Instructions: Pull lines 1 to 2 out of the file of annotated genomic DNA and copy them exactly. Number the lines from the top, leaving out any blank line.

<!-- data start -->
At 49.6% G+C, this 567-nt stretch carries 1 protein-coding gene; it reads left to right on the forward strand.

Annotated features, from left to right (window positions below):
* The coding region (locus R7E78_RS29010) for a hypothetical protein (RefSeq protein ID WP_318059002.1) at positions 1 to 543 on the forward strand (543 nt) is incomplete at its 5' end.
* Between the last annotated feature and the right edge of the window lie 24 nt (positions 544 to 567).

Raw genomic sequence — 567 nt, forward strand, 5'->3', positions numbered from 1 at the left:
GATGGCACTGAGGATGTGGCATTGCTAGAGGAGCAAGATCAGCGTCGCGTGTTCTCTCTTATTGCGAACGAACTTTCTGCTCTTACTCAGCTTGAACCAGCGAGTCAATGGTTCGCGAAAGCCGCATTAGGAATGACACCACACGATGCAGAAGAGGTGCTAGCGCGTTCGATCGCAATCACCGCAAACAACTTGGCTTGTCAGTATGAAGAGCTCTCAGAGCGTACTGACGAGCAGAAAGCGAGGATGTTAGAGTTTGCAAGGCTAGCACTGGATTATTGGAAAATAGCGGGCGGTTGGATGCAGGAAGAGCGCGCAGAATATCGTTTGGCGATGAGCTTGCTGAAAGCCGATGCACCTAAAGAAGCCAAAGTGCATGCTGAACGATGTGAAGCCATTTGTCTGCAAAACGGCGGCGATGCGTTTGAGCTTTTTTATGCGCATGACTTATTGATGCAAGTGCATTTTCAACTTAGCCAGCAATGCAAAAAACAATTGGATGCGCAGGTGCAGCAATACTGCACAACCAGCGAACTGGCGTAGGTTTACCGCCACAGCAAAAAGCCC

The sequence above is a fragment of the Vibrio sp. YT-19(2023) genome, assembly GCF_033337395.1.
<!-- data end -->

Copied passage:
At 49.6% G+C, this 567-nt stretch carries 1 protein-coding gene; it reads left to right on the forward strand.

Annotated features, from left to right (window positions below):